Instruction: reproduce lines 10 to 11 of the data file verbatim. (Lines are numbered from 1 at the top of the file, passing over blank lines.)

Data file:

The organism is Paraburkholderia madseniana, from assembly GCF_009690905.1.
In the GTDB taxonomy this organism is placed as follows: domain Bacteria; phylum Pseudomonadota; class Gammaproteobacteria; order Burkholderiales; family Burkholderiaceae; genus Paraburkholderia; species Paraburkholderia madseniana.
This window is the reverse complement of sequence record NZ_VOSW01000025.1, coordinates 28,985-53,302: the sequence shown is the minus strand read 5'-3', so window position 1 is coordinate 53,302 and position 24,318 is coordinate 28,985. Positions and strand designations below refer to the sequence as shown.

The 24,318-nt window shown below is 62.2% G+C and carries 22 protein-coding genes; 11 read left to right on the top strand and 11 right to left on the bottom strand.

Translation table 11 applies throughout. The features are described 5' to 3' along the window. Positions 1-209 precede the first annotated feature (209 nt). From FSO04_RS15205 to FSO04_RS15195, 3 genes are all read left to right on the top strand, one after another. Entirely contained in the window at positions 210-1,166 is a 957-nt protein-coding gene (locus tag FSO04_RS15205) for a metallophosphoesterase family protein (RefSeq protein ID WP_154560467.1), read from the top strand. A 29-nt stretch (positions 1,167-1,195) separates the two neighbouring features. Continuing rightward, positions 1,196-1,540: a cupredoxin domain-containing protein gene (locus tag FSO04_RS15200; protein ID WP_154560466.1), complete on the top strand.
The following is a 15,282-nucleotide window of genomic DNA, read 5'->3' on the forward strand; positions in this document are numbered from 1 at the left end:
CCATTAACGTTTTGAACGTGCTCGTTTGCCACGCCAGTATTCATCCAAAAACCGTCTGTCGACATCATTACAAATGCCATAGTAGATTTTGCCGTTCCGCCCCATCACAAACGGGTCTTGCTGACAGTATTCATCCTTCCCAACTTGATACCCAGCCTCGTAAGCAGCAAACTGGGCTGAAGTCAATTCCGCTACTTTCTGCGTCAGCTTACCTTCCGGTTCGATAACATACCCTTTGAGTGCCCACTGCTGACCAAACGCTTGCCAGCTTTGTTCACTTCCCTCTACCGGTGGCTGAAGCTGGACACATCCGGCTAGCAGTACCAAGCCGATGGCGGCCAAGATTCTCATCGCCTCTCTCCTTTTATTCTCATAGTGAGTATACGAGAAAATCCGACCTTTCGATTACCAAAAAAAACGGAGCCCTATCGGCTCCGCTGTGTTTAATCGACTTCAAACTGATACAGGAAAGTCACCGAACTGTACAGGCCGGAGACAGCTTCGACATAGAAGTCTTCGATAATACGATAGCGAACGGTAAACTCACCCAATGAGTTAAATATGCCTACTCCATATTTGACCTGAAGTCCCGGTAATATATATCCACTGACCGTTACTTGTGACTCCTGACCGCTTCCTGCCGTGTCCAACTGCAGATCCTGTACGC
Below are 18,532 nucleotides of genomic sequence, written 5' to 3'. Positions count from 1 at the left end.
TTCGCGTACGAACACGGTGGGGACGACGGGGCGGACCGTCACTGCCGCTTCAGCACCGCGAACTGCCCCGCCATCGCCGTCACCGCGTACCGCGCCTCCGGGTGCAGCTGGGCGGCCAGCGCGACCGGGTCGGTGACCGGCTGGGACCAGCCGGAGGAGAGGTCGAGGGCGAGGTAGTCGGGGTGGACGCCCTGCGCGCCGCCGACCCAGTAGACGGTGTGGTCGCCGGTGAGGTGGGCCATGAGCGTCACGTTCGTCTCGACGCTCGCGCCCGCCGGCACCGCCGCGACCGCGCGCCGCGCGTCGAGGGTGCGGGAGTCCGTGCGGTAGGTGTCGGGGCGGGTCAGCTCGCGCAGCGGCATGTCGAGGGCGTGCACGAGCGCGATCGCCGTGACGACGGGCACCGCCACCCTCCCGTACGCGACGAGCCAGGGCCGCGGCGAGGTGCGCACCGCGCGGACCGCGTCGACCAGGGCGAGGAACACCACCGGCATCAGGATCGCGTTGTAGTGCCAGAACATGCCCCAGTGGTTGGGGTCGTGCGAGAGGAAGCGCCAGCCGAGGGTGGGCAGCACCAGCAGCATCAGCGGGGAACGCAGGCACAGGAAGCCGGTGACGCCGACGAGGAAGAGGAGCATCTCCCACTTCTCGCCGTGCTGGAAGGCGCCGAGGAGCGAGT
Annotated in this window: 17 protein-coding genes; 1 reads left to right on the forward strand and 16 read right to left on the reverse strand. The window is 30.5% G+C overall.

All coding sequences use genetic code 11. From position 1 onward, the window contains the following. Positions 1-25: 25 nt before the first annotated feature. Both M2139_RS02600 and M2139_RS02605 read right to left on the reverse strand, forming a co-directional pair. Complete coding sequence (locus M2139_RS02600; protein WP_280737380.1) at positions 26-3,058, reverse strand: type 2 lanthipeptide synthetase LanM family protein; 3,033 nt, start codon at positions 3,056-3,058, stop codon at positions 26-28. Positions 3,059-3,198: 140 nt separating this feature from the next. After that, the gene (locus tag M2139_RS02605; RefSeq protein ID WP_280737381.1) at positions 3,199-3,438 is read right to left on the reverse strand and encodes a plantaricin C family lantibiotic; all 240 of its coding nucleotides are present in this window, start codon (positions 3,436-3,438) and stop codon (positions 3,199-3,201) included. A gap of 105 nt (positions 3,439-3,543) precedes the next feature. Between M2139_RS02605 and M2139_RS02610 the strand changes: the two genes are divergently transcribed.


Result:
Annotated in this window: 17 protein-coding genes; 1 reads left to right on the forward strand and 16 read right to left on the reverse strand. The window is 30.5% G+C overall.

All coding sequences use genetic code 11. From position 1 onward, the window contains the following. Positions 1-25: 25 nt before the first annotated feature. Both M2139_RS02600 and M2139_RS02605 read right to left on the reverse strand, forming a co-directional pair. Complete coding sequence (locus M2139_RS02600; protein WP_280737380.1) at positions 26-3,058, reverse strand: type 2 lanthipeptide synthetase LanM family protein; 3,033 nt, start codon at positions 3,056-3,058, stop codon at positions 26-28. Positions 3,059-3,198: 140 nt separating this feature from the next. After that, the gene (locus tag M2139_RS02605; RefSeq protein ID WP_280737381.1) at positions 3,199-3,438 is read right to left on the reverse strand and encodes a plantaricin C family lantibiotic; all 240 of its coding nucleotides are present in this window, start codon (positions 3,436-3,438) and stop codon (positions 3,199-3,201) included. A gap of 105 nt (positions 3,439-3,543) precedes the next feature. Between M2139_RS02605 and M2139_RS02610 the strand changes: the two genes are divergently transcribed.